Recently in Reviews
Opera Philadelphia deserves congratulations on yet another coup. The company
co-commissioned Cold Mountain, an opera by Jennifer Higdon based on
Gene Scheer’s adaptation of Charles Frazier’s celebrated Civil War
For their first of two recitals at the Wigmore Hall, Christian Gerhaher and Gerold Huber devised an interesting programme - popular Schubert mixed with songs by Wolfgang Rihm and by Huber himself.
There are not many opera productions that you would cross oceans to see. Graham
Vick’s Götterdämmerung in Sicily however compelled such a voyage.
Premièred in 1877 at Offenbach’s own Théâtre des Bouffes Parisiens, Emmanuel Chabrier’s L’Étoile has a libretto, by Eugène Leterrier and Albert Vanloo, which stirs the blackly comic, the farcical and the bizarre into a surreal melange, blending contemporary satire with the frankly outlandish.
Robert Ashley’s opera-novel Quicksand makes for a novel
One of the leading Russian composers of his generation, Alexander
Raskatov’s reputation in the UK and western Europe derives from several,
recent large-scale compositions, such as his reconstruction of Alfred
Schnittke’s Ninth Symphony from a barely legible manuscript (the work was
first performed in 2007 in the Dresden Frauenkirche by the Dresden Philharmonic
under Dennis Russell Davies), and his 2010 opera A Dog’s Heart,
based on Mikhail Bulgakov’s satire (which was directed by Simon McBurney
at English National Opera in 2010, following the opera’s premiere at
Netherlands Opera earlier that year).
I’m not sure that St John’s Smith Square was the most
appropriate venue for Opera Danube’s latest production: Jacques
Offenbach’s satirical frolic, Orpheus in the Underworld.
This nasty little opera evening in Lyon lived up to the opera’s initial reputation as pure pornophony. This is the erotic Shostakovich of the D minor cello sonata, it is the sarcastic and complicated Shostakovich of The Nose . . .
During December 2015 and presently in January Lyric Opera of Chicago has featured the world premiere of the opera Bel Canto, with music by Jimmy López and libretto by Nilo Cruz, based on the novel by Ann Patchett.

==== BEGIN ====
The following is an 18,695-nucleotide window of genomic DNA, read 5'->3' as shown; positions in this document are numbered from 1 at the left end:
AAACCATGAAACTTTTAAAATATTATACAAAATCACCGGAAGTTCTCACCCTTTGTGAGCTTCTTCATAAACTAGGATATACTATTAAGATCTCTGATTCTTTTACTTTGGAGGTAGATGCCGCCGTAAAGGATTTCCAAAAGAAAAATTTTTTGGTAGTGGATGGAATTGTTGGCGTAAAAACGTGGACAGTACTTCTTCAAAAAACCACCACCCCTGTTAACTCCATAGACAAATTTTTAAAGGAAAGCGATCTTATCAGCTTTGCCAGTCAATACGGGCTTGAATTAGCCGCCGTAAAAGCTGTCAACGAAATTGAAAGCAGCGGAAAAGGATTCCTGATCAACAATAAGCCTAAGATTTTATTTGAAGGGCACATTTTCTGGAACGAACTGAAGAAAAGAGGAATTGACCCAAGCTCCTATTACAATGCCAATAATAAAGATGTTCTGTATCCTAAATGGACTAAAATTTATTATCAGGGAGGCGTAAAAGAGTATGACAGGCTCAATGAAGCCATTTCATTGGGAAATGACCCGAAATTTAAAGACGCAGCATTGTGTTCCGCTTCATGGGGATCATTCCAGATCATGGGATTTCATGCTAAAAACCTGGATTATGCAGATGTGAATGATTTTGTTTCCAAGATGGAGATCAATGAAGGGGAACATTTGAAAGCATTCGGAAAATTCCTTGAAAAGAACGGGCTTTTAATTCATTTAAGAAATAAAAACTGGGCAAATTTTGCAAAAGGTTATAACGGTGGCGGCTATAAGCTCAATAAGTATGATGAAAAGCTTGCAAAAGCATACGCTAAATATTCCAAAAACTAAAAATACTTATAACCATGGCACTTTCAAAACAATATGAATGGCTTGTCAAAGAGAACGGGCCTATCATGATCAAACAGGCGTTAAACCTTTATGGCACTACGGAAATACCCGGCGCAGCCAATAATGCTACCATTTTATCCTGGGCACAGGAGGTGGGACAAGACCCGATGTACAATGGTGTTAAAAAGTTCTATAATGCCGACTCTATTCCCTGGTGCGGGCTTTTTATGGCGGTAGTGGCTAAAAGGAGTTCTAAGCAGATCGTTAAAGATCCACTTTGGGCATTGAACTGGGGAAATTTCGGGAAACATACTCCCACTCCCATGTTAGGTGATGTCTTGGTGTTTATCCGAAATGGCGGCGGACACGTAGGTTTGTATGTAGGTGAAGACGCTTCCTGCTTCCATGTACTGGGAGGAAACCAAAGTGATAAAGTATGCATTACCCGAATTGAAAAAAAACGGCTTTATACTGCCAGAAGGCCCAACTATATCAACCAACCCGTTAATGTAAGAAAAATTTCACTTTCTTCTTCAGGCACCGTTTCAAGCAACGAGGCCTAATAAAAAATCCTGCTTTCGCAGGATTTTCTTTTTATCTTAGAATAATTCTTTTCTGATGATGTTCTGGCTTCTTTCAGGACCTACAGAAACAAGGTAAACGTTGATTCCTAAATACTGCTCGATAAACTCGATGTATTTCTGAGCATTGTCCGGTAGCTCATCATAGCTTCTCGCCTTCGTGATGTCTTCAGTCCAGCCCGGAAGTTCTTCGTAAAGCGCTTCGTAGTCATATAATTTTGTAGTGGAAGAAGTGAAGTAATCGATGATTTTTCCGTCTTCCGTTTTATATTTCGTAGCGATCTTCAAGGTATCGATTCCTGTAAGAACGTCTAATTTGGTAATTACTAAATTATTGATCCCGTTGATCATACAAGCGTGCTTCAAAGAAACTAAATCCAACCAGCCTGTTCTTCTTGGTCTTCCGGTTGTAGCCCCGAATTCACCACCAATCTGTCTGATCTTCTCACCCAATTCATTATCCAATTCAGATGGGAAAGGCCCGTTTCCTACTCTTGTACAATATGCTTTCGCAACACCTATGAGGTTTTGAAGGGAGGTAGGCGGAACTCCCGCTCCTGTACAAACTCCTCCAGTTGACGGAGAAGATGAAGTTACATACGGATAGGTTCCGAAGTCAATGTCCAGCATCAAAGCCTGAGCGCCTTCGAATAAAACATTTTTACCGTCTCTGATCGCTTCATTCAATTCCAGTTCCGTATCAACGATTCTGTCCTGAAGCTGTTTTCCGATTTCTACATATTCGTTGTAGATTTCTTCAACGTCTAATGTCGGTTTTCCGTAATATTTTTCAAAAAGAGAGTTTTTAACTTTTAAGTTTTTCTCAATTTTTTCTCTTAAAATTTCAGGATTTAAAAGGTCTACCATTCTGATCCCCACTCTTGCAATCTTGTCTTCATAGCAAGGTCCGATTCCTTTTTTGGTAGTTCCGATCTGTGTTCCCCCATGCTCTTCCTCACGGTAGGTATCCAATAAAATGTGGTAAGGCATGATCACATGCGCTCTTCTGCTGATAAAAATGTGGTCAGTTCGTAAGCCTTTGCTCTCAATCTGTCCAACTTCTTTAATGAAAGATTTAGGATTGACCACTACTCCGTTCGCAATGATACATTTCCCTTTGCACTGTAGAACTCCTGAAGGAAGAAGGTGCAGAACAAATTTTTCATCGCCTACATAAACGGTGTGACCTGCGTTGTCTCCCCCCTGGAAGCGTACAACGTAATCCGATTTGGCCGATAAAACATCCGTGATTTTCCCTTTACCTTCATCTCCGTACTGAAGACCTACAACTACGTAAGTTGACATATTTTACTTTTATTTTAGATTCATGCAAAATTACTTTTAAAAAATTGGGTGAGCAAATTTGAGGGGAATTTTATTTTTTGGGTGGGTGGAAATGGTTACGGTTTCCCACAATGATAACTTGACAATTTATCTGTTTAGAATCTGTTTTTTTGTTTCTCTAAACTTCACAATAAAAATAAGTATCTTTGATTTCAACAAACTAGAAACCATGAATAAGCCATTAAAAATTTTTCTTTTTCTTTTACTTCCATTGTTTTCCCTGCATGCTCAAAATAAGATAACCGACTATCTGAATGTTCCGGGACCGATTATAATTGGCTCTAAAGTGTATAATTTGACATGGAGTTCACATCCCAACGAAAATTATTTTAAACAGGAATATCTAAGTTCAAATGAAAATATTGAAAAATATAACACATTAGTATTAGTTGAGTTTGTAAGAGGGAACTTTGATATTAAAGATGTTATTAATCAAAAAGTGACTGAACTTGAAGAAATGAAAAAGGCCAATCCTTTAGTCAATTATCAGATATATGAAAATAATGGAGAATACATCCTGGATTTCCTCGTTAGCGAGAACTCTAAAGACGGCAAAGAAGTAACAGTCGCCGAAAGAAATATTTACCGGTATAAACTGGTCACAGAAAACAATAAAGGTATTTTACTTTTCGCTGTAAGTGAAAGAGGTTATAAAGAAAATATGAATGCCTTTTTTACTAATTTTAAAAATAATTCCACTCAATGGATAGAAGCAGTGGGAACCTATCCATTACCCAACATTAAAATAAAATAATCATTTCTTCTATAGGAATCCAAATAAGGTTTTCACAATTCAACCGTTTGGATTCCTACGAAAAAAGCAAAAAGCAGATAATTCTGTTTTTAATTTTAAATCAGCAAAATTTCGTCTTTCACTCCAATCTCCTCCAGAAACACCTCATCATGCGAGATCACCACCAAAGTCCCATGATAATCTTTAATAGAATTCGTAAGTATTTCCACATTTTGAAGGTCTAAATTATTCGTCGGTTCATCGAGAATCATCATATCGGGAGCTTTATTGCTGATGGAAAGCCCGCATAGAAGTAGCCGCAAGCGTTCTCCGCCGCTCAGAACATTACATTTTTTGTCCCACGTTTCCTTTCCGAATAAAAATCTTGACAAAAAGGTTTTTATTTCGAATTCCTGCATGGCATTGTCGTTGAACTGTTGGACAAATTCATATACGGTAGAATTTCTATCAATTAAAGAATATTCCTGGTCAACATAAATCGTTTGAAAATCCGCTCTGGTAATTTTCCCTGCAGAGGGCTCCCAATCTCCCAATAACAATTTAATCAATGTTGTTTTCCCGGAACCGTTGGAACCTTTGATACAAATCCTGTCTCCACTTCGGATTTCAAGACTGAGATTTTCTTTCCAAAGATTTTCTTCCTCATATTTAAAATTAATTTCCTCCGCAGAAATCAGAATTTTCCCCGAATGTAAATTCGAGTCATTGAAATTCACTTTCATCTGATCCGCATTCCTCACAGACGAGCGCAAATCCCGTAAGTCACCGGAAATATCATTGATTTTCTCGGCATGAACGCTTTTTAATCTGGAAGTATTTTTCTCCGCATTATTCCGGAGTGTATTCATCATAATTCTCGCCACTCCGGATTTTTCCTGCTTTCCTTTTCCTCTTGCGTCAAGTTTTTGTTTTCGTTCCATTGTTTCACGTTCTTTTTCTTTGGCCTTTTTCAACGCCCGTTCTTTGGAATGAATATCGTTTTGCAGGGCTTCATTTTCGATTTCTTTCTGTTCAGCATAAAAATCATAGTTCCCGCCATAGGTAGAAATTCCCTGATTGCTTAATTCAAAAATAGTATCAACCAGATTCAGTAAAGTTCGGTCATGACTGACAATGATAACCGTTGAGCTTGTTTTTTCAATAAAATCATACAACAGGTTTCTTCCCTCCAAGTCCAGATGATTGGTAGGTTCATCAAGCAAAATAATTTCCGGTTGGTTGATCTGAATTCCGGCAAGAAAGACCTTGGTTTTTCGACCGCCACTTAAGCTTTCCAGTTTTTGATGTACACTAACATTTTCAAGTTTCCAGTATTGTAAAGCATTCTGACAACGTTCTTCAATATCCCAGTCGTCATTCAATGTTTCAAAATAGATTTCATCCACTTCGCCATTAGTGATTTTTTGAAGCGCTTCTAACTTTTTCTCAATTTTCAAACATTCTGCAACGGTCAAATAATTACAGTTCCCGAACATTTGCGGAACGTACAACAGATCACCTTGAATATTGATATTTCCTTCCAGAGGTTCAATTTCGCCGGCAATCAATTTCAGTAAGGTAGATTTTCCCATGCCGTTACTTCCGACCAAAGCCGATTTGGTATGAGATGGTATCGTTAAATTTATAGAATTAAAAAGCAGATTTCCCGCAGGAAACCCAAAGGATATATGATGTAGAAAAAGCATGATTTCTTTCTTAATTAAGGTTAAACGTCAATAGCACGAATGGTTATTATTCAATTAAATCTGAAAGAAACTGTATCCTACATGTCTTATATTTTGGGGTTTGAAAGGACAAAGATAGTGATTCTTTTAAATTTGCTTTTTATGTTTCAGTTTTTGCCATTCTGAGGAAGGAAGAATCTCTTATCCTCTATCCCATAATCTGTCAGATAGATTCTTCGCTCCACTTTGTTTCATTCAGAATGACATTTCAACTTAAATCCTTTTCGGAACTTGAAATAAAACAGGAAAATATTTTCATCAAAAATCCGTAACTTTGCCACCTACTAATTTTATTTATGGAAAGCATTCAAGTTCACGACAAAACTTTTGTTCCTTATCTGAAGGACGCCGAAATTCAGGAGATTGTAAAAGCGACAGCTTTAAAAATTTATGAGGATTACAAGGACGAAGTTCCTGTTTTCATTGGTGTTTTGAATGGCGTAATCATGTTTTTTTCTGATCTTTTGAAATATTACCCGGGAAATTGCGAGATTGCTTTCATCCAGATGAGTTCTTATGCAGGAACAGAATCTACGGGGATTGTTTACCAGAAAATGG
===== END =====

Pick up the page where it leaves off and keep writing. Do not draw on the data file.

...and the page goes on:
Christmas at the Royal Opera House is all about magic, mystery and miracles: as represented by the conjuror’s exploits in The Nutcracker — with its Kingdom of Sweets and Sugar Plum Fairy — or, as in the Linbury Theatre this year, the fantastical adventures of the Firework-Maker’s Daughter, Lila, and her companions — a lovesick elephant, swashbuckling pirates, tropical beasts and Fire-Fiends.
The title role is a deciding factor in Madama Butterfly. Despite a
last-minute conductor cancellation, last Saturday’s concert performance
at the Concertgebouw was a resounding success, thanks to Lianna
Haroutounian’s opulent, heart-stealing Cio-Cio-San.
With this performance of vocal and instrumental works composed by the
10-year-old Mozart and his contemporaries during 1766, Classical Opera entered
the second year of their 27-year project, MOZART 250, which is
designed to ‘contextualise the development and influences of [sic] the
composer’s artistic personality’ and, more audaciously, to
‘follow the path that subsequently led to some of the greatest
cornerstones of our civilisation’.
Luca Pisaroni and Wolfram Rieger were due to give the latest installment in the Wigmore Hall's complete Schubert songs series, but both had to cancel at short notice. Fortunately, the Wigmore Hall rises to such contingencies, and gave us Benjamin Appl and Jonathan Ware. Since there's a huge buzz about Appl, this was an opportunity to hear more of what he can do.
The phrase ‘Sunday afternoon concert’ may suggest light, post-prandial entertainment, but soprano Gemma Lois Summerfield and her accompanist, Simon Lepper, swept away any such conceptions in this demanding programme at St. John’s Smith Square.
When, o when, will someone put Peter Sellars and his compendium of clichés
out of our misery?
This recording, made in the Adrian Boult Hall at the Birmingham Conservatoire of Music in June 2014, is the fourth disc in SOMM’s series of recordings with Paul Spicer and the Birmingham Conservatoire Chamber Choir.
Having recently followed some by-ways through the music of Purcell, Monteverdi and Cavalli, L’Arpeggiata turned the spotlight on traditional folk music in this characteristically vibrant and high-spirited performance at the Wigmore Hall.
Edward Gardner brought all his experience as a choral and opera conductor to bear in this stirring performance of Michael Tippett’s A Child of Our Time at the Barbican Hall, with a fine cast of soloists, the BBC Symphony Orchestra and BBC Symphony Chorus.
‘Apt for voices or viols’: eager to maximise sales among the domestic market in Elizabethan England, publishers emphasised that the music contained in collections such as Thomas Morley’s First Book of Madrigals to Four Voices of 1594 was suitable for performance by any combination of singers and players.
It was a single title but a double bill and there was far more happening than Gordon Getty and Claude Debussy. Starting with Edgar Allen Poe.
31 Dec 2010
Aida at Bregenz Festival 2009
Some years ago a witty soul coined the term “jumping the shark” to identify the point at which any long-running television program had exploited all its innate story/character development possibilities and had to resort to ridiculous plot contrivances and spectacle to keep the episodes — and paychecks — coming.